5. Nonbloggable thoughts, don’t let the door smack you on the ass on your way out.

6. I can name my emotions and inhabit the painful ones without feeling instantly compelled to numb them via external means (TV, food, glass of wine, computer games).

7. I feel gentle toward myself.

Whoosh. This is a lot of change. Am I, for lack of a better term, hopped up on goofballs? I phone Dr. Two-Fifty to present my concerns.

“I think maybe we need to decrease the dosage,” I say. She asks why; I present the above.

“Are you behaving impulsively?” she inquires. “Spending a lot of money, or making sudden decisions, or placing yourself in dangerous situations?” She’s wondering if I might be having a manic episode, which is not part of my history but could be triggered by an excess of this type of medication.

“No,” I say. “Nothing like that. But I feel kind of buzzy.”

“Here’s what I think.” Dr. Two-Fifty sounds quite perky. “Maybe the dosage is too high. But all the things you describe are suggestive of recovery from depression.”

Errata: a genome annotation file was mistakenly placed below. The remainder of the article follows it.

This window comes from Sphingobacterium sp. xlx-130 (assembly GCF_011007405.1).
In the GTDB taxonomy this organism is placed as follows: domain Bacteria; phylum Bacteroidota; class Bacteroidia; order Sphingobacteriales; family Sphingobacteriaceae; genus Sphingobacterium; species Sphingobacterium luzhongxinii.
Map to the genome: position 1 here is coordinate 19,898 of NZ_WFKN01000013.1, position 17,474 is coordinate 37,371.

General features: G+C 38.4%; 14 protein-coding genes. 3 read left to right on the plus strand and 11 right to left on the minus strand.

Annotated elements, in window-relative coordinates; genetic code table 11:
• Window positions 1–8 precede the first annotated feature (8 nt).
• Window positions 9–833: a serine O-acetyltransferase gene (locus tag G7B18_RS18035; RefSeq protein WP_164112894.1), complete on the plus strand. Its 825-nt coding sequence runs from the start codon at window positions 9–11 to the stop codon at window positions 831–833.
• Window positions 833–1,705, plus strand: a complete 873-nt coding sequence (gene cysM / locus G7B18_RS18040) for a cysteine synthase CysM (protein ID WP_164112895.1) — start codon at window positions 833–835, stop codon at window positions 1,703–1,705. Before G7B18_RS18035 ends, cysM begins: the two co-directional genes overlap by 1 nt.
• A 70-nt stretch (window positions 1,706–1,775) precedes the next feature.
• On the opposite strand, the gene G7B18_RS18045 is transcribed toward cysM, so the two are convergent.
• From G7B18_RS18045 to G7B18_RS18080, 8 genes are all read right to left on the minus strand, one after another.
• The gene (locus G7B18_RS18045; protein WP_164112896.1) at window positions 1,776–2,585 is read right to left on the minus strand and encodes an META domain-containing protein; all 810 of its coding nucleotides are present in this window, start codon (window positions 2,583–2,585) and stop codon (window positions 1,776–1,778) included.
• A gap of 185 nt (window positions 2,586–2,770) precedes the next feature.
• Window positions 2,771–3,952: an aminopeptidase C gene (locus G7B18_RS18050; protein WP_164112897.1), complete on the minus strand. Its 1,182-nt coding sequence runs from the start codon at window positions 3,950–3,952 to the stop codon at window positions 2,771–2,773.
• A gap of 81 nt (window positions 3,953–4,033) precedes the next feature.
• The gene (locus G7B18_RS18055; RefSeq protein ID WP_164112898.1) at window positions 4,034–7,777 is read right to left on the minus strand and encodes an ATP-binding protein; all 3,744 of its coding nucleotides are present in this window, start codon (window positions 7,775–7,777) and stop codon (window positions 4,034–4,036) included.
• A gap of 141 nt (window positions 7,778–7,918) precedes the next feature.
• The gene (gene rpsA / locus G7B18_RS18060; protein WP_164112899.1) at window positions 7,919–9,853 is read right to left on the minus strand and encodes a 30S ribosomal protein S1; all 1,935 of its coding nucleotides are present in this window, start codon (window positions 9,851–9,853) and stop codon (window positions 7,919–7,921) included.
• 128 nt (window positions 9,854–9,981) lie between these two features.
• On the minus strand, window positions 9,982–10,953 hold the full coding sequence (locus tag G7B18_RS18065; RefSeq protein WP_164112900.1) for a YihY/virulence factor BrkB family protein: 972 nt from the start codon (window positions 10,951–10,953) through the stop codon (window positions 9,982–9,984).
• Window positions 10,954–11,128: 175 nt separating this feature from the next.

“Oh,” I say. “Right.”

“The buzziness may go away in a few days. If it doesn’t, we can reduce the dosage—but I don’t want to reduce it unless we have to, because it sounds like it’s helping you. Call me on Monday and we’ll see how you’re doing.”

Sure enough, two days later I am feeling less buzzy.

I’m not giving the medication all the credit for these transformations. I’ve been working hard to help myself in other ways—therapy, writing, making huge and painful life-changing decisions, opening up to people more than before. Maybe it’s all beginning to come together.

I worried about the trampling of my personality, of some essential Violetness, via antidepressant medication. But I don’t feel less like myself. I feel more like myself. I feel connected to myself and to other people. I feel aware.

It’s pretty cool, to put it mildly.

September 13, 2006

No poetic title comes to mind

Mrs. Violet has prediabetes.